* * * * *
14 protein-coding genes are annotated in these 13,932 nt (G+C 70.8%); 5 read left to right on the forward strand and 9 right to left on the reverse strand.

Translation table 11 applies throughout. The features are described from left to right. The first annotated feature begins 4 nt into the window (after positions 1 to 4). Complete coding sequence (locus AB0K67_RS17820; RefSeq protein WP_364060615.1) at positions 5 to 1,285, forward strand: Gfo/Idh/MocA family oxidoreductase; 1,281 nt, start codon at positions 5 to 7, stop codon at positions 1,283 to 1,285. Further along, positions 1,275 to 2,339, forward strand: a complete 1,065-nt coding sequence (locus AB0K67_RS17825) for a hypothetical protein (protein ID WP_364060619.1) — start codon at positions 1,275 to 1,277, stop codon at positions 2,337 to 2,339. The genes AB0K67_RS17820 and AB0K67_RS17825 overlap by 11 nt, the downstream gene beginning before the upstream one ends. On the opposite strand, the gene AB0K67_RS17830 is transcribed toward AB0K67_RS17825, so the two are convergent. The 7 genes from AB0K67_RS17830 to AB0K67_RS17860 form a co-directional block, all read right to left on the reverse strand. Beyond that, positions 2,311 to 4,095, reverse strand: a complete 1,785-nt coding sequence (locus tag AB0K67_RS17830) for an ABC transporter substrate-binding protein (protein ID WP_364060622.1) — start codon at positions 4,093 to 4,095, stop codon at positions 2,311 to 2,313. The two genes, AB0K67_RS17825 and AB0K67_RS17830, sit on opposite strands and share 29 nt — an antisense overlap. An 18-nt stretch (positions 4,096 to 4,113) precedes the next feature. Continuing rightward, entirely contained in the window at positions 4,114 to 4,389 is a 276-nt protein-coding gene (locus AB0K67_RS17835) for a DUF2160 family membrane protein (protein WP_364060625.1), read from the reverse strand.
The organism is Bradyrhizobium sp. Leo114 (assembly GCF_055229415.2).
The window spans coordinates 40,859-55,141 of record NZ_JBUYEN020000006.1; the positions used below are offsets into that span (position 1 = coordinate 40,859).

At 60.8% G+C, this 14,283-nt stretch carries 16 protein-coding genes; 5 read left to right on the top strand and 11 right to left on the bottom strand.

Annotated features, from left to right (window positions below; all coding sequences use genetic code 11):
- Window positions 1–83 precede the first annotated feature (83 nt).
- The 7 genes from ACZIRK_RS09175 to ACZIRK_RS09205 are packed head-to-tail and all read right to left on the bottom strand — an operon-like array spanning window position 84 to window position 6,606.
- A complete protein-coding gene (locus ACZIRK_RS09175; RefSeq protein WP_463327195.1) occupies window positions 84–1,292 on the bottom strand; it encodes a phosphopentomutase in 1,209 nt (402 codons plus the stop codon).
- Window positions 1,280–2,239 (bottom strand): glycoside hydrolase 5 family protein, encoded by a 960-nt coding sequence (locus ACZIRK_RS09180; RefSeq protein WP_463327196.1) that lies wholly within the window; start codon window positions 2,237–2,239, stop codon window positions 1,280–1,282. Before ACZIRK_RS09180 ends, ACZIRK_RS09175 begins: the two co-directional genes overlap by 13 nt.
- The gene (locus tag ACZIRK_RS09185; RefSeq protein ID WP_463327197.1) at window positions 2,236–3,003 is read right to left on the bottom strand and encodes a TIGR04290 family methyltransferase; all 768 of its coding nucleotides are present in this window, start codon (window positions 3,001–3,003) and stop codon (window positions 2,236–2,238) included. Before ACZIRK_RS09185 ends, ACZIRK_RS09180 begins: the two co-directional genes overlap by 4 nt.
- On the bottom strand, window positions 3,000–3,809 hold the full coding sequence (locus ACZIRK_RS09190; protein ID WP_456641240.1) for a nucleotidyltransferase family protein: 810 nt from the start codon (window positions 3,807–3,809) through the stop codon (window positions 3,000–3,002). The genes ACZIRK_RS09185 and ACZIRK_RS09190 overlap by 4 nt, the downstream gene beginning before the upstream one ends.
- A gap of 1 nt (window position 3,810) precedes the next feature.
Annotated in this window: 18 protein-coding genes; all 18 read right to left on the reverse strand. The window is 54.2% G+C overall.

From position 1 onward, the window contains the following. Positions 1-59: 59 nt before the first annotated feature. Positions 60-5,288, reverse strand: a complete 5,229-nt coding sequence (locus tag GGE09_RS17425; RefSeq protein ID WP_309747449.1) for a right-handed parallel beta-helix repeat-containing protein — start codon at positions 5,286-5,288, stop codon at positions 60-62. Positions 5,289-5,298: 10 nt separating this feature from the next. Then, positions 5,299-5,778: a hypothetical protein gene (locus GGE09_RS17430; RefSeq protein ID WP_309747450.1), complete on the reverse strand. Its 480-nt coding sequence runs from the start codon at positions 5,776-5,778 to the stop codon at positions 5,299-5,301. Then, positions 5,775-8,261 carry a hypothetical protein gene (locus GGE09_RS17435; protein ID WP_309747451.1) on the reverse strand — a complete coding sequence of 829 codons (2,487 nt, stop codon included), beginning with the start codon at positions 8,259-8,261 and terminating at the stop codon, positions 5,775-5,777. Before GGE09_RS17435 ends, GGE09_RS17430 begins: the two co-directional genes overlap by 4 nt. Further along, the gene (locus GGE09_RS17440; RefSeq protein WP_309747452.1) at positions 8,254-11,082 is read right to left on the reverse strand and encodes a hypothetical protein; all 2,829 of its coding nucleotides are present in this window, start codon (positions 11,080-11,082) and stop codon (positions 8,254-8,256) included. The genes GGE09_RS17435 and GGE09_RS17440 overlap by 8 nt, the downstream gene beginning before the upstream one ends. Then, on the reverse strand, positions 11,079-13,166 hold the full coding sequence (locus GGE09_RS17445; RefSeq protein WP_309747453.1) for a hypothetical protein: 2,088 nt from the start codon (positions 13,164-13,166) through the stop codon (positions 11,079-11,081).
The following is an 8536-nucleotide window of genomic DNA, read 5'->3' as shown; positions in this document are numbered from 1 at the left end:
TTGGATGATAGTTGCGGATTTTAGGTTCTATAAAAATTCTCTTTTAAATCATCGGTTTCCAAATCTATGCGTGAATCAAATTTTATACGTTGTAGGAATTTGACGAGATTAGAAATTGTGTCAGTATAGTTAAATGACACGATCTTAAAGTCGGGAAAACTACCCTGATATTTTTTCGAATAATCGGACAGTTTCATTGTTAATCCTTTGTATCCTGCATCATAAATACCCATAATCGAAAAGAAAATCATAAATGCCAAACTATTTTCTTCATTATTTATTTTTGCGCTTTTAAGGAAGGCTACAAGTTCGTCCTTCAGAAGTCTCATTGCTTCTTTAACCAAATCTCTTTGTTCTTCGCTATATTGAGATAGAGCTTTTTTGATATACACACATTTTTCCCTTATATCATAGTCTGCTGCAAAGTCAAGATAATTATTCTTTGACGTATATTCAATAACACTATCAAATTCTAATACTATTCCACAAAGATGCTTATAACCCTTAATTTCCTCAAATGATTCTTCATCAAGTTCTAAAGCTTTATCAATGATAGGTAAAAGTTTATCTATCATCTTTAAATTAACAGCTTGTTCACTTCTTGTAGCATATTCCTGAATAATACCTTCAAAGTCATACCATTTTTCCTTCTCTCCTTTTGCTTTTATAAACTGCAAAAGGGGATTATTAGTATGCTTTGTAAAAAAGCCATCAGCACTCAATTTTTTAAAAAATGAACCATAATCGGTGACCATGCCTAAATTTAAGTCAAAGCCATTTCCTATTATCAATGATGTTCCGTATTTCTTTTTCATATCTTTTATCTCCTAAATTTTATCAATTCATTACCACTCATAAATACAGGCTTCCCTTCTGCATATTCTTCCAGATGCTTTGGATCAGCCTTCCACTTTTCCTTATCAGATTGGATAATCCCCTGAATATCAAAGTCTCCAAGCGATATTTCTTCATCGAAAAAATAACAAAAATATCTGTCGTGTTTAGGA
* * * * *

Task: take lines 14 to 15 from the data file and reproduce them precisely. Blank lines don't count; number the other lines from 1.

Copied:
Annotated in this window: 18 protein-coding genes; all 18 read right to left on the reverse strand. The window is 54.2% G+C overall.

From position 1 onward, the window contains the following. Positions 1-59: 59 nt before the first annotated feature. Positions 60-5,288, reverse strand: a complete 5,229-nt coding sequence (locus tag GGE09_RS17425; RefSeq protein ID WP_309747449.1) for a right-handed parallel beta-helix repeat-containing protein — start codon at positions 5,286-5,288, stop codon at positions 60-62. Positions 5,289-5,298: 10 nt separating this feature from the next. Then, positions 5,299-5,778: a hypothetical protein gene (locus GGE09_RS17430; RefSeq protein ID WP_309747450.1), complete on the reverse strand. Its 480-nt coding sequence runs from the start codon at positions 5,776-5,778 to the stop codon at positions 5,299-5,301. Then, positions 5,775-8,261 carry a hypothetical protein gene (locus GGE09_RS17435; protein ID WP_309747451.1) on the reverse strand — a complete coding sequence of 829 codons (2,487 nt, stop codon included), beginning with the start codon at positions 8,259-8,261 and terminating at the stop codon, positions 5,775-5,777. Before GGE09_RS17435 ends, GGE09_RS17430 begins: the two co-directional genes overlap by 4 nt. Further along, the gene (locus GGE09_RS17440; RefSeq protein WP_309747452.1) at positions 8,254-11,082 is read right to left on the reverse strand and encodes a hypothetical protein; all 2,829 of its coding nucleotides are present in this window, start codon (positions 11,080-11,082) and stop codon (positions 8,254-8,256) included. The genes GGE09_RS17435 and GGE09_RS17440 overlap by 8 nt, the downstream gene beginning before the upstream one ends. Then, on the reverse strand, positions 11,079-13,166 hold the full coding sequence (locus GGE09_RS17445; RefSeq protein WP_309747453.1) for a hypothetical protein: 2,088 nt from the start codon (positions 13,164-13,166) through the stop codon (positions 11,079-11,081).